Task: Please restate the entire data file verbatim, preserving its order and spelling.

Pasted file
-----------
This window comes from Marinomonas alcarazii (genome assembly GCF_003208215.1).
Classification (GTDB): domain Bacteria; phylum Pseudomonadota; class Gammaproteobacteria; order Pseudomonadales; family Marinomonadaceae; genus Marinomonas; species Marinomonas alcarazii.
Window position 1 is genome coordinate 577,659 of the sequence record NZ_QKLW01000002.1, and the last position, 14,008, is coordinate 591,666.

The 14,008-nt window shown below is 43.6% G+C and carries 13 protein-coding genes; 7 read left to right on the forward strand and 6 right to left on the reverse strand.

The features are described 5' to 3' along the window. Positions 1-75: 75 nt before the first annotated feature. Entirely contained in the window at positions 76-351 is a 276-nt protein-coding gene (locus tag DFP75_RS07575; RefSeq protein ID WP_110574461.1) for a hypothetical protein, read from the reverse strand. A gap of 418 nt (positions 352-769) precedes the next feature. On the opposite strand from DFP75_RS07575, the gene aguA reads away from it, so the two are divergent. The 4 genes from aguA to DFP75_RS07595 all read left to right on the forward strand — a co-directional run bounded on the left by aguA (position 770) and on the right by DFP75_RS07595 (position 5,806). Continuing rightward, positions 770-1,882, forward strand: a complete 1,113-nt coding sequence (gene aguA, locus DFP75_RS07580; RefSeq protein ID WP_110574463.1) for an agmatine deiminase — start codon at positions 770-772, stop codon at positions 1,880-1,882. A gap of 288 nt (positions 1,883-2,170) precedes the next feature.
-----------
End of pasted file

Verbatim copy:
This window comes from Marinomonas alcarazii (genome assembly GCF_003208215.1).
Classification (GTDB): domain Bacteria; phylum Pseudomonadota; class Gammaproteobacteria; order Pseudomonadales; family Marinomonadaceae; genus Marinomonas; species Marinomonas alcarazii.
Window position 1 is genome coordinate 577,659 of the sequence record NZ_QKLW01000002.1, and the last position, 14,008, is coordinate 591,666.

The 14,008-nt window shown below is 43.6% G+C and carries 13 protein-coding genes; 7 read left to right on the forward strand and 6 right to left on the reverse strand.

The features are described 5' to 3' along the window. Positions 1-75: 75 nt before the first annotated feature. Entirely contained in the window at positions 76-351 is a 276-nt protein-coding gene (locus tag DFP75_RS07575; RefSeq protein ID WP_110574461.1) for a hypothetical protein, read from the reverse strand. A gap of 418 nt (positions 352-769) precedes the next feature. On the opposite strand from DFP75_RS07575, the gene aguA reads away from it, so the two are divergent. The 4 genes from aguA to DFP75_RS07595 all read left to right on the forward strand — a co-directional run bounded on the left by aguA (position 770) and on the right by DFP75_RS07595 (position 5,806). Continuing rightward, positions 770-1,882, forward strand: a complete 1,113-nt coding sequence (gene aguA, locus DFP75_RS07580; RefSeq protein ID WP_110574463.1) for an agmatine deiminase — start codon at positions 770-772, stop codon at positions 1,880-1,882. A gap of 288 nt (positions 1,883-2,170) precedes the next feature.